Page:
The FAA is taking "a fresh look" at its longstanding ban on the use of personal electronic devices on planes during takeoff and landing, writes Nick Bilton of the New York Times.
In light of multiple studies that suggests such devices aren't an in-flight danger, the FAA has agreed to test gadgets on planes for the first time since 2006.
As Bilton notes, that test took place before the boom of tablets and e-readers, so the FAA has never collected actual data supporting the restriction of Kindles and iPads on planes. Smartphones, unfortunately, are still not up for reconsideration.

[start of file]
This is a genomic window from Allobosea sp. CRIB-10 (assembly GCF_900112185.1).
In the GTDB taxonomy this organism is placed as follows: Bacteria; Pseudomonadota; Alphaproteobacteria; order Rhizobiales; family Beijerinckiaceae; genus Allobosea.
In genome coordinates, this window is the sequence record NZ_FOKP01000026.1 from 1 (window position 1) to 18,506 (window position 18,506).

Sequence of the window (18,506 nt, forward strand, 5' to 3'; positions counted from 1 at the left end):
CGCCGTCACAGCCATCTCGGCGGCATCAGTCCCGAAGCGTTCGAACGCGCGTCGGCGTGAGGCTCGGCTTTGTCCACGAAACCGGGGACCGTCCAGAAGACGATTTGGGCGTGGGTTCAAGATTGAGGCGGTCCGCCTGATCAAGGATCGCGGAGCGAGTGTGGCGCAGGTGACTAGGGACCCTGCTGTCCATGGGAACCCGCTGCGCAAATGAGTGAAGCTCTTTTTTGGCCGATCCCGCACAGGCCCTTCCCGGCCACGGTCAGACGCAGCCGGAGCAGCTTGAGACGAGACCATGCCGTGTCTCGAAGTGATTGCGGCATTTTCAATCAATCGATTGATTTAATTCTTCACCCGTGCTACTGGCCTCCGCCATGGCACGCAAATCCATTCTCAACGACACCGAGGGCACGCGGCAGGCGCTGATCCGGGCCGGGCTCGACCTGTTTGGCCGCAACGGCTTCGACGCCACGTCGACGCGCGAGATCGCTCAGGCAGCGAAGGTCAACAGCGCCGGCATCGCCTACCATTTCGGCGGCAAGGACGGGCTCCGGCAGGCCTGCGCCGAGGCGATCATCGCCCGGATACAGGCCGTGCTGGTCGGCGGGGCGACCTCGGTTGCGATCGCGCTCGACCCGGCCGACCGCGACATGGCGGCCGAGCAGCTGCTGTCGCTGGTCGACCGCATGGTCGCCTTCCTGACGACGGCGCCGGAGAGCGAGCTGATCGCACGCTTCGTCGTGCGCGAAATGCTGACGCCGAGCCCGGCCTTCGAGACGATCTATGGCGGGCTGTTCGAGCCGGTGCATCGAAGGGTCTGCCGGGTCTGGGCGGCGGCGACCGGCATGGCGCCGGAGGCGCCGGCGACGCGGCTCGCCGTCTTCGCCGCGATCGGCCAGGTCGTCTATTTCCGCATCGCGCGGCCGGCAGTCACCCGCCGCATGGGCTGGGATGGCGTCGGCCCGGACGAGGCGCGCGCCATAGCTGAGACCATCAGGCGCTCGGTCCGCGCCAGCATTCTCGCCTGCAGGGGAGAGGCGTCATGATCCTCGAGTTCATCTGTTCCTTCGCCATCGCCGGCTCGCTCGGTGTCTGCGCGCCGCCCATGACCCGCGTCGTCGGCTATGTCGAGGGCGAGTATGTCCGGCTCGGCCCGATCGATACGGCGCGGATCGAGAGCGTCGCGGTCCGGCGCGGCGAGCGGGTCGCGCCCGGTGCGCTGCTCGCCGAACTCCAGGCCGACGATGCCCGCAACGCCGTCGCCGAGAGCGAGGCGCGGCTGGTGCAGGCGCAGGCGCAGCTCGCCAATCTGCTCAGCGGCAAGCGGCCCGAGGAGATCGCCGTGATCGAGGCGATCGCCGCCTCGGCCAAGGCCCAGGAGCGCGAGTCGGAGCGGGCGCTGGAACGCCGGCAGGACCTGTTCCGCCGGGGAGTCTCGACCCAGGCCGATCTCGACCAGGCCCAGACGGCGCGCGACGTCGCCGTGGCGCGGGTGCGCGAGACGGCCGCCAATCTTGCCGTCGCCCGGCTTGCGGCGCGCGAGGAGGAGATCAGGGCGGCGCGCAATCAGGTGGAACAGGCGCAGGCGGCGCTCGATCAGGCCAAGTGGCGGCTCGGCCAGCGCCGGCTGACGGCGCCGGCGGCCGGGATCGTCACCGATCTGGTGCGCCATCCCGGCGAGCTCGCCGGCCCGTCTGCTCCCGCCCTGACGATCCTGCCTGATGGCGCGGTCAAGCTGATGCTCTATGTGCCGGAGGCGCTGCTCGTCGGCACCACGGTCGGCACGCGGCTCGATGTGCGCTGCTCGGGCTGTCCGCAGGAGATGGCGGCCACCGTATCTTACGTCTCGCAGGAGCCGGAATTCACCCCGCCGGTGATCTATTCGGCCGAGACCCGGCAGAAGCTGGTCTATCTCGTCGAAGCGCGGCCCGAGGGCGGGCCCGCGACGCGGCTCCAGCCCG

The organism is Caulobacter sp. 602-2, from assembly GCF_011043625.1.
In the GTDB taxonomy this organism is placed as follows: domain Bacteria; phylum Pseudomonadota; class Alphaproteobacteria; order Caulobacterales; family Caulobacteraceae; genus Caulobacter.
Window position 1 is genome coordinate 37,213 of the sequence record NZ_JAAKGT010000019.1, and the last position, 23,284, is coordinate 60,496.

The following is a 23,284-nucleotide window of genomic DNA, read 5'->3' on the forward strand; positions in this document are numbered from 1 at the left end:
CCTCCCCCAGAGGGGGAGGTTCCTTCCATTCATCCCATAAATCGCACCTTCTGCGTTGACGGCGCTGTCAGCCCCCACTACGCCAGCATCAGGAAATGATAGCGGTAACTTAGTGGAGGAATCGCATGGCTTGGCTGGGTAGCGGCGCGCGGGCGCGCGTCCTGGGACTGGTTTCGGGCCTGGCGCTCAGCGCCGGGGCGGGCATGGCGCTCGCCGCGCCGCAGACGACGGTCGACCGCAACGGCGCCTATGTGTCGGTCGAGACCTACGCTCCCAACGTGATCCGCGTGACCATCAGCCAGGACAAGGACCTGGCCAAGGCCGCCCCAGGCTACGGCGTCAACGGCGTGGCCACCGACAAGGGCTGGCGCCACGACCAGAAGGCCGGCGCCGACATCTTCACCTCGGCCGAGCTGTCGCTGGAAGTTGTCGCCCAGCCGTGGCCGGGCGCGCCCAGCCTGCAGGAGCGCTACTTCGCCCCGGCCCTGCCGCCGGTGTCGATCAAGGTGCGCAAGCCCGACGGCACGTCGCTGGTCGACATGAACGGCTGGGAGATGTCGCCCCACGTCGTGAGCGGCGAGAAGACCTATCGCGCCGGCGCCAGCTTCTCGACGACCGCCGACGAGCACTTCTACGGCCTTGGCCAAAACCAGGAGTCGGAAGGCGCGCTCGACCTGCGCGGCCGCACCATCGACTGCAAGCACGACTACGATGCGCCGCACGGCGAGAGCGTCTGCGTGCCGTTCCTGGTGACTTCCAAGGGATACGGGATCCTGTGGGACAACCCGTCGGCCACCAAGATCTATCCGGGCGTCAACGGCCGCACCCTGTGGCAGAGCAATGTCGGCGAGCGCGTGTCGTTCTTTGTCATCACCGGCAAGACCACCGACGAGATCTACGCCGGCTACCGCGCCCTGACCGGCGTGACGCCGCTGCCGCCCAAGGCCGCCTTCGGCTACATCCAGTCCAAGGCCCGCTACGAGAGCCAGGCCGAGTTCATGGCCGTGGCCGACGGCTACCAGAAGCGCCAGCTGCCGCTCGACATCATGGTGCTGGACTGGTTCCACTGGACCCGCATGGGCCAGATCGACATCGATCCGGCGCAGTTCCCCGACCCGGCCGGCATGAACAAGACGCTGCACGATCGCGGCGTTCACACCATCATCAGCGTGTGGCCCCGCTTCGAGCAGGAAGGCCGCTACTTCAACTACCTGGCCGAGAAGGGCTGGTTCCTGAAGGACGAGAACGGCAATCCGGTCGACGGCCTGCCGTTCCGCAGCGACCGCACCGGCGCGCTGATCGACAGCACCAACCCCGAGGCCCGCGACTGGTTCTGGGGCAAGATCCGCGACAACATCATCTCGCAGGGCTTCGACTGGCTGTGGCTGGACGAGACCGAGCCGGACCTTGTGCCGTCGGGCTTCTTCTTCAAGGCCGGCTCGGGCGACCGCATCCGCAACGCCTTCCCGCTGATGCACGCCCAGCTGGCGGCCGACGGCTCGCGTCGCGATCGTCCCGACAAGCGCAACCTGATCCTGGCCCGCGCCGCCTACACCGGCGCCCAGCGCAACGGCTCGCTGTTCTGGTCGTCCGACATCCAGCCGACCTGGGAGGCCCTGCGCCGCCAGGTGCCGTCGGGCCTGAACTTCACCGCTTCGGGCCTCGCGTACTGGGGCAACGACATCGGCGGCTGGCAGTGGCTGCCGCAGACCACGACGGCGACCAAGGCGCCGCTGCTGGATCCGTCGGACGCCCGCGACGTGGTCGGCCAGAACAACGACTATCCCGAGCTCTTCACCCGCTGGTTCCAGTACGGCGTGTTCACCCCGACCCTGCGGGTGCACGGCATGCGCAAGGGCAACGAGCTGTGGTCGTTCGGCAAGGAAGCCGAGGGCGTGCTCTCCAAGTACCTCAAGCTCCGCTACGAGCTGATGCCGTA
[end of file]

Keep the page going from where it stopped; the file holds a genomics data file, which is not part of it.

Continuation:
Under current policy, airlines can ask that their passengers be allowed to use certain devices, but the airlines must demonstrate the safety of those gadgets. Because no airline has yet been willing to pay for those studies, the FAA has apparently decided to take matters into its own hands.
It may take a while, though: each individual version of each device has to be tested on a passenger-less plane before it can be approved, which is both expensive and time-consuming.
Still, the FAA has approved iPads for pilots, so it's not that farfetched to assume passengers could be next.